directed by Morgan Matthews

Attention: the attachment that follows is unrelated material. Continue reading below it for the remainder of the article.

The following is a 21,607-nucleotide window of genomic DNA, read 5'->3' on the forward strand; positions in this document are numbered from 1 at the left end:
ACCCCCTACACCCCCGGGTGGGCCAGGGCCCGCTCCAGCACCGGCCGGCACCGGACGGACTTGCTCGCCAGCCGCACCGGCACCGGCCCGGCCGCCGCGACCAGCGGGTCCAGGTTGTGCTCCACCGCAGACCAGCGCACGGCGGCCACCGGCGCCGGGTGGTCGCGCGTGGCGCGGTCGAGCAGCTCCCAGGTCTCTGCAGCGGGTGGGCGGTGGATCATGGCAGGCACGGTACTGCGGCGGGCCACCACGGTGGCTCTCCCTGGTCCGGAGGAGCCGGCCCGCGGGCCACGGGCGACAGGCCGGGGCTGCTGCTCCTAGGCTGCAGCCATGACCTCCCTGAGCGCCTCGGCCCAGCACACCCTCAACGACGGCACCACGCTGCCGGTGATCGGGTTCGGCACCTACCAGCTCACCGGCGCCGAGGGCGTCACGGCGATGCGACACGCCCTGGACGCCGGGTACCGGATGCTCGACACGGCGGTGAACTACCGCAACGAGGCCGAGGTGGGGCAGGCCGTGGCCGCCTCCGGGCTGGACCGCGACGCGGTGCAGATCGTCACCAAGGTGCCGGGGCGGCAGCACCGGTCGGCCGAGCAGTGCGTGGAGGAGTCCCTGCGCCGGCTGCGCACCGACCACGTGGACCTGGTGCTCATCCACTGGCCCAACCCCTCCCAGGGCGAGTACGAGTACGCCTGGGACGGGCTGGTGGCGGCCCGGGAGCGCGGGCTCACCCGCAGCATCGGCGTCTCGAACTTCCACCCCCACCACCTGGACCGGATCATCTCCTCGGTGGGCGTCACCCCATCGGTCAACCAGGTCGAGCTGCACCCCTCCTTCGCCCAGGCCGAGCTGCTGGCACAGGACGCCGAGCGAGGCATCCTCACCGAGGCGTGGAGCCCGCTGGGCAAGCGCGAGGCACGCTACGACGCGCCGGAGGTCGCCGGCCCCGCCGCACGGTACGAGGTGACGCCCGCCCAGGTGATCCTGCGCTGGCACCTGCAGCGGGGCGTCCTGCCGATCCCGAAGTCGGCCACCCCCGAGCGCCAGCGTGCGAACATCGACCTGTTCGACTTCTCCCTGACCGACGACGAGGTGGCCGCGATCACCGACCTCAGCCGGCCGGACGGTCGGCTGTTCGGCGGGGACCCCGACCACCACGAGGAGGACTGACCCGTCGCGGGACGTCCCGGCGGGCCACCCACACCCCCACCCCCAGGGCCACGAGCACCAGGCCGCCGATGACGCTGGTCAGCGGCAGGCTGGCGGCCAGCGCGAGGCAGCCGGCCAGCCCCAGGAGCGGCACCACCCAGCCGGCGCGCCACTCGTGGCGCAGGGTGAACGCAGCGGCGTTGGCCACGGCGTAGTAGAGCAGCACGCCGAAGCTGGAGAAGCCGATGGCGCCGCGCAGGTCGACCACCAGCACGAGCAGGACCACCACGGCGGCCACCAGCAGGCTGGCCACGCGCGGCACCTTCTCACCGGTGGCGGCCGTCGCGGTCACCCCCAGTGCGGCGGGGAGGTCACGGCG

by Angelo Muredda There's a Weakerthans song called "Bigfoot!" about a Manitoba ferry operator who was harassed by local media for disclosing his alleged encounter with the furry legend. It's an oddly affecting little thing, especially around the chorus, where the man insists--likely just to himself--that he won't go through it all again "when the visions that I've seen will believe me." If nothing else, Morgan Matthews's genre-crossing Shooting Bigfoot confirms that the loneliness and hermeticism of the poor Manitoban's life after Bigfoot--defined by a vision he can't possibly share, for obvious reasons--is pretty standard stuff in the cult of sightings. Mixing Werner Herzog's eccentric profiles with both Christopher Guest's institutional satire and an unexpected but not unwelcome helping of The Blair Witch Project, the film starts as an arm's-length survey of Bigfoot culture before fully immersing itself in its manic compilation of signs and wonders.